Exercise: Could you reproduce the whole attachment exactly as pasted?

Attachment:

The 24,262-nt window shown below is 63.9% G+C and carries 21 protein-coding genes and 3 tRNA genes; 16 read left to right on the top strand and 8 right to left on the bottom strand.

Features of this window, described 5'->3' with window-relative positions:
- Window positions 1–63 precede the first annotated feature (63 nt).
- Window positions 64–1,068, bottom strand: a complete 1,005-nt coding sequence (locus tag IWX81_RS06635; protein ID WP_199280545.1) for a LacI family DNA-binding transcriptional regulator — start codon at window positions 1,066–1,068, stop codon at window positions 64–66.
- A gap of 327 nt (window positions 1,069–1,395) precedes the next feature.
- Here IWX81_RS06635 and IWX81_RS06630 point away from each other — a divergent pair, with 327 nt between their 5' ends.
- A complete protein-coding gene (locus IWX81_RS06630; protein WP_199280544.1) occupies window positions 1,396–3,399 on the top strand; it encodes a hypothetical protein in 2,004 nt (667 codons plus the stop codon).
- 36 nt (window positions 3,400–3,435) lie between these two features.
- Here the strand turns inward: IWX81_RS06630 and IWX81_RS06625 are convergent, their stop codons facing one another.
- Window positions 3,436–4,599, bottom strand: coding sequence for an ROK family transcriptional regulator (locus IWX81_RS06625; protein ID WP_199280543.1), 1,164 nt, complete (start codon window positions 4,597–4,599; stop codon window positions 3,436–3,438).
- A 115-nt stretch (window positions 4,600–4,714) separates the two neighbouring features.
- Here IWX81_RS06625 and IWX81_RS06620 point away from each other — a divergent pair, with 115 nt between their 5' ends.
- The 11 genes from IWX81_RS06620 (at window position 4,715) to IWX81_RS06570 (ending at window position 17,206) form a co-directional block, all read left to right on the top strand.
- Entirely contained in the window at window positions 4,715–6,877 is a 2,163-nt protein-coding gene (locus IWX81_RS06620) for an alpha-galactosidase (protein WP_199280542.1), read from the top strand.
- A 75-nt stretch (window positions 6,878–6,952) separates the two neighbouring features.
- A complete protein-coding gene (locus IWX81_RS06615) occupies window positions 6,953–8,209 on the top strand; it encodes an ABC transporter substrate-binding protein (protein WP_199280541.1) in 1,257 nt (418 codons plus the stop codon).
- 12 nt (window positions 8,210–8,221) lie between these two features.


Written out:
The 24,262-nt window shown below is 63.9% G+C and carries 21 protein-coding genes and 3 tRNA genes; 16 read left to right on the top strand and 8 right to left on the bottom strand.

Features of this window, described 5'->3' with window-relative positions:
- Window positions 1–63 precede the first annotated feature (63 nt).
- Window positions 64–1,068, bottom strand: a complete 1,005-nt coding sequence (locus tag IWX81_RS06635; protein ID WP_199280545.1) for a LacI family DNA-binding transcriptional regulator — start codon at window positions 1,066–1,068, stop codon at window positions 64–66.
- A gap of 327 nt (window positions 1,069–1,395) precedes the next feature.
- Here IWX81_RS06635 and IWX81_RS06630 point away from each other — a divergent pair, with 327 nt between their 5' ends.
- A complete protein-coding gene (locus IWX81_RS06630; protein WP_199280544.1) occupies window positions 1,396–3,399 on the top strand; it encodes a hypothetical protein in 2,004 nt (667 codons plus the stop codon).
- 36 nt (window positions 3,400–3,435) lie between these two features.
- Here the strand turns inward: IWX81_RS06630 and IWX81_RS06625 are convergent, their stop codons facing one another.
- Window positions 3,436–4,599, bottom strand: coding sequence for an ROK family transcriptional regulator (locus IWX81_RS06625; protein ID WP_199280543.1), 1,164 nt, complete (start codon window positions 4,597–4,599; stop codon window positions 3,436–3,438).
- A 115-nt stretch (window positions 4,600–4,714) separates the two neighbouring features.
- Here IWX81_RS06625 and IWX81_RS06620 point away from each other — a divergent pair, with 115 nt between their 5' ends.
- The 11 genes from IWX81_RS06620 (at window position 4,715) to IWX81_RS06570 (ending at window position 17,206) form a co-directional block, all read left to right on the top strand.
- Entirely contained in the window at window positions 4,715–6,877 is a 2,163-nt protein-coding gene (locus IWX81_RS06620) for an alpha-galactosidase (protein WP_199280542.1), read from the top strand.
- A 75-nt stretch (window positions 6,878–6,952) separates the two neighbouring features.
- A complete protein-coding gene (locus IWX81_RS06615) occupies window positions 6,953–8,209 on the top strand; it encodes an ABC transporter substrate-binding protein (protein WP_199280541.1) in 1,257 nt (418 codons plus the stop codon).
- 12 nt (window positions 8,210–8,221) lie between these two features.